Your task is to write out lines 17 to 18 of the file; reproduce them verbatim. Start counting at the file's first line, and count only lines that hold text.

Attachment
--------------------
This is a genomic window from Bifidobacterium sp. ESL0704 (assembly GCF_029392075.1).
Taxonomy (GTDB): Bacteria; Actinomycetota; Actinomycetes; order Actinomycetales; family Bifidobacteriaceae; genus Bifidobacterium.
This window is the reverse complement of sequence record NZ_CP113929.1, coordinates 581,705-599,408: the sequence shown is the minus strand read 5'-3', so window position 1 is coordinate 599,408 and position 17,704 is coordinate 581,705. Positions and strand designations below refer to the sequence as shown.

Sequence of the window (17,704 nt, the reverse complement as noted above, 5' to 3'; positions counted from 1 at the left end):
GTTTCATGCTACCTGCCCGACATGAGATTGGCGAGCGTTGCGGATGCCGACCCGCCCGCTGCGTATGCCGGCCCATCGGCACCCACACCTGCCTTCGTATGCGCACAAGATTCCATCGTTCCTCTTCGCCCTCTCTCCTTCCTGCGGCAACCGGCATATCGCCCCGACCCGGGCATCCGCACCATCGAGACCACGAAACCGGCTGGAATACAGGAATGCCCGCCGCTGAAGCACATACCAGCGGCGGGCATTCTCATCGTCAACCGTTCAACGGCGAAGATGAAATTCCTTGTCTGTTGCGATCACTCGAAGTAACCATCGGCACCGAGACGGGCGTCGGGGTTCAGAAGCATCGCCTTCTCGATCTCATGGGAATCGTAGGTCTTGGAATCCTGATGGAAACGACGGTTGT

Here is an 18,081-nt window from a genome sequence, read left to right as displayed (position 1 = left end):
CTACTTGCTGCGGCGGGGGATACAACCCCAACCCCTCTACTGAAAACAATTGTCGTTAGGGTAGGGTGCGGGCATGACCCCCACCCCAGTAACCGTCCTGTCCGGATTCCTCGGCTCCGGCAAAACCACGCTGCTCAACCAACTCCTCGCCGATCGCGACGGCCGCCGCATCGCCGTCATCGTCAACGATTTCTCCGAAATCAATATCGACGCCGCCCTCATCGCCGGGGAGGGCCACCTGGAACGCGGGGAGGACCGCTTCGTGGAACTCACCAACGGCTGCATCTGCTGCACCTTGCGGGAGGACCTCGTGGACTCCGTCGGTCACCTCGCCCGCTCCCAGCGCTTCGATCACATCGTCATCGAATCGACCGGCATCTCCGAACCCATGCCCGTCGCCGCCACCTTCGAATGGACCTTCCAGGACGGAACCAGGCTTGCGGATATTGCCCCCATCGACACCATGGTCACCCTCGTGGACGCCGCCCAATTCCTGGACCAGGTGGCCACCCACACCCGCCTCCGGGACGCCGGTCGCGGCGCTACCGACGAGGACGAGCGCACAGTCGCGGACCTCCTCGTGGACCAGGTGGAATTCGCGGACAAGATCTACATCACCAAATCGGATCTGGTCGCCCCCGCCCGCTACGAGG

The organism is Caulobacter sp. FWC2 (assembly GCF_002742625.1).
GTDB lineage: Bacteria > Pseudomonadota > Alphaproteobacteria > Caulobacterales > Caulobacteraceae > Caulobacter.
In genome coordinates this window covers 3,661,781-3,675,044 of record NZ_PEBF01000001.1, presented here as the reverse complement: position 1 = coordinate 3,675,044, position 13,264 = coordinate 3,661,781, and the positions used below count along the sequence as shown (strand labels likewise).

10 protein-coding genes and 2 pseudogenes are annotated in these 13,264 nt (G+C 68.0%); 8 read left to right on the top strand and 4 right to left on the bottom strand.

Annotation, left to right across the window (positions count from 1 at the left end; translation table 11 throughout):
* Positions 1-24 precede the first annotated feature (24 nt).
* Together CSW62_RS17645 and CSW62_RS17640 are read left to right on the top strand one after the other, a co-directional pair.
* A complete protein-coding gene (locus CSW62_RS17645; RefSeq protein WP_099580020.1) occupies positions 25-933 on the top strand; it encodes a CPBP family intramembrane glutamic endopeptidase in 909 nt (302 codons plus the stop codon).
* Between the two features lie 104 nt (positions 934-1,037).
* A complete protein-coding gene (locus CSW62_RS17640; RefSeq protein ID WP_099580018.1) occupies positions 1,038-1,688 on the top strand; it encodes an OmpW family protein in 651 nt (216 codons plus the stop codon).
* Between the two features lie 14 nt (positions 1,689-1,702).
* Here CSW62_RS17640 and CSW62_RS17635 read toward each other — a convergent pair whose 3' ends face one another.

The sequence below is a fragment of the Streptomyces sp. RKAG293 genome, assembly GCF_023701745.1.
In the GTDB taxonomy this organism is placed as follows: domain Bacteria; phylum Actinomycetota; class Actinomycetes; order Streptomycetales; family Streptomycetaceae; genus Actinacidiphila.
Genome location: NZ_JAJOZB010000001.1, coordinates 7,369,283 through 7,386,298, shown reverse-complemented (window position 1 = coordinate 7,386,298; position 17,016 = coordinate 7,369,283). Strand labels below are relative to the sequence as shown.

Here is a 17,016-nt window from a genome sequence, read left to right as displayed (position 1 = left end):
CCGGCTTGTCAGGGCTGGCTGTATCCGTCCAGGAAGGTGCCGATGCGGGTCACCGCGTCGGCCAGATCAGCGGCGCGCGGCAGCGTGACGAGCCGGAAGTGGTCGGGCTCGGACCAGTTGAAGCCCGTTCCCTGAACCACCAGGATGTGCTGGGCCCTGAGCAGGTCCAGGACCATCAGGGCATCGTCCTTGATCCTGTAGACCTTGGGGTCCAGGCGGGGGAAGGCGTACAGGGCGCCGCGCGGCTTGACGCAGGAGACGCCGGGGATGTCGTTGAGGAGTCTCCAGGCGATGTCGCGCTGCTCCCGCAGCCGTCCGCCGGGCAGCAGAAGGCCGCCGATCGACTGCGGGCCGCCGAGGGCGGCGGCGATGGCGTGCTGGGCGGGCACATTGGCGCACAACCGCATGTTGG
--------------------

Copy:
* A complete protein-coding gene (locus CSW62_RS17640; RefSeq protein ID WP_099580018.1) occupies positions 1,038-1,688 on the top strand; it encodes an OmpW family protein in 651 nt (216 codons plus the stop codon).
* Between the two features lie 14 nt (positions 1,689-1,702).